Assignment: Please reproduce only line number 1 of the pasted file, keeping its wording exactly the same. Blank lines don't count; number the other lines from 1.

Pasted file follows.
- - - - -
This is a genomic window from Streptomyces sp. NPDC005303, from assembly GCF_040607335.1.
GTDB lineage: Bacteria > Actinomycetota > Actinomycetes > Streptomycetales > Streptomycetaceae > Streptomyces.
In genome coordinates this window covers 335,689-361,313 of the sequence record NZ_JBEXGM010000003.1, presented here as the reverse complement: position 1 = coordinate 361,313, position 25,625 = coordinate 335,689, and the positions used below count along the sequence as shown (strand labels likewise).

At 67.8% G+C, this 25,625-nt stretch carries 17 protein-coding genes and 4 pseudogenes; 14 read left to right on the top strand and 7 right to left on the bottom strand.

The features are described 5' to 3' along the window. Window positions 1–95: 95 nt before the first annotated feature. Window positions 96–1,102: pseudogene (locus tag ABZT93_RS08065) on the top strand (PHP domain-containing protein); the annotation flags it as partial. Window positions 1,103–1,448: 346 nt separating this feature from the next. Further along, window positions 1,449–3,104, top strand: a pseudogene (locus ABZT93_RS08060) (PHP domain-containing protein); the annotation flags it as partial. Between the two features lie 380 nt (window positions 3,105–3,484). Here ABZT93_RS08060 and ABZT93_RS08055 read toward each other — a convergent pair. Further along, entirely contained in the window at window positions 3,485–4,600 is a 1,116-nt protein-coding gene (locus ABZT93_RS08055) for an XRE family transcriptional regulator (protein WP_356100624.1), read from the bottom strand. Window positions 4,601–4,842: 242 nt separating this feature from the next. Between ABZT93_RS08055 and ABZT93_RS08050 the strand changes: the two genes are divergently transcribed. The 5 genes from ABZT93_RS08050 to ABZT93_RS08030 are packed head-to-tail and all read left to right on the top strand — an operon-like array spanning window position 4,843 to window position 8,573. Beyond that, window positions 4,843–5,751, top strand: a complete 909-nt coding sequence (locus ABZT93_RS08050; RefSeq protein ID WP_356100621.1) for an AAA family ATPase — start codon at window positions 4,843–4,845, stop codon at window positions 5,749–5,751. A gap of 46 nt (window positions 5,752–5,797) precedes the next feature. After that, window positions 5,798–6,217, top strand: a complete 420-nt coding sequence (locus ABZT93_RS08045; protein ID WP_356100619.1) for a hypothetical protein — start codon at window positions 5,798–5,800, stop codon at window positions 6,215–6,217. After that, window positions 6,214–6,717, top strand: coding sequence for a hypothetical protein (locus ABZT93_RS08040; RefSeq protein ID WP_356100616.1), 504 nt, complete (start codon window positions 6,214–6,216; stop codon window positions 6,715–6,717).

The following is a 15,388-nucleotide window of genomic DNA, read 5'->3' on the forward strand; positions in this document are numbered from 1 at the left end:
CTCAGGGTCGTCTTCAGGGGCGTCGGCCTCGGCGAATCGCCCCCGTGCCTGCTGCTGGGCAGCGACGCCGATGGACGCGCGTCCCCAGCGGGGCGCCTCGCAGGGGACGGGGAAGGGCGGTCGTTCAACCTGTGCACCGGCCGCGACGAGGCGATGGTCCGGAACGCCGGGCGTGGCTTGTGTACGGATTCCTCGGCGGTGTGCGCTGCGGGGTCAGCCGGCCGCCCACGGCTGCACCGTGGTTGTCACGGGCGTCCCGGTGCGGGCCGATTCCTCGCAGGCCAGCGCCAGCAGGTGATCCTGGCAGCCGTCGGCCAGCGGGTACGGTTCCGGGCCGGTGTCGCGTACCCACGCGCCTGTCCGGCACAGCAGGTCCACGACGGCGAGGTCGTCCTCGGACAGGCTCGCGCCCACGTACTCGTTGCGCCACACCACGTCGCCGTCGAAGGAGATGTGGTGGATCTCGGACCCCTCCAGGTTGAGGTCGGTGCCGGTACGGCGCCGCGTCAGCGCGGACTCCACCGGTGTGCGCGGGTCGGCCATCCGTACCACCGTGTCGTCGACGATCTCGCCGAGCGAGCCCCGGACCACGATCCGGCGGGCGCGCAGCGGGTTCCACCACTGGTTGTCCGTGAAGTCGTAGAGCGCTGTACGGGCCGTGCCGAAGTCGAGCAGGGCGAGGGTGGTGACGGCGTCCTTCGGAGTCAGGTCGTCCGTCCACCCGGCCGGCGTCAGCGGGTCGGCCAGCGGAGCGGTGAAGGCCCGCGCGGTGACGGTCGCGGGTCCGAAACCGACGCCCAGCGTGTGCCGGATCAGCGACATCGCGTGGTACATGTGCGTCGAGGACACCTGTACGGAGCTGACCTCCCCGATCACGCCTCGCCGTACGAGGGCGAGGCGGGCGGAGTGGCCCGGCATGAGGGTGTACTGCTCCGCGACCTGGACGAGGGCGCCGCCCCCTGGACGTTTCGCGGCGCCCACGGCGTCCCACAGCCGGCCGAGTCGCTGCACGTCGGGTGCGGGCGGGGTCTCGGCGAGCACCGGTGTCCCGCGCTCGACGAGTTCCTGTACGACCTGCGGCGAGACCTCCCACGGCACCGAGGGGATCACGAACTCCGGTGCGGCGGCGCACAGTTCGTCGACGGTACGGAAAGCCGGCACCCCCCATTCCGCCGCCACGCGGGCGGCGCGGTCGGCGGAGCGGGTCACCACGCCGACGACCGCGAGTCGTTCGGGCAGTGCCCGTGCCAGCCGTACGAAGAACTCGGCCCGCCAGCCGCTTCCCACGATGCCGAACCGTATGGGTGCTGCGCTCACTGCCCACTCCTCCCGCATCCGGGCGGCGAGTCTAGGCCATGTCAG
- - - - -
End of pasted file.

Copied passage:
This is a genomic window from Streptomyces sp. NPDC005303, from assembly GCF_040607335.1.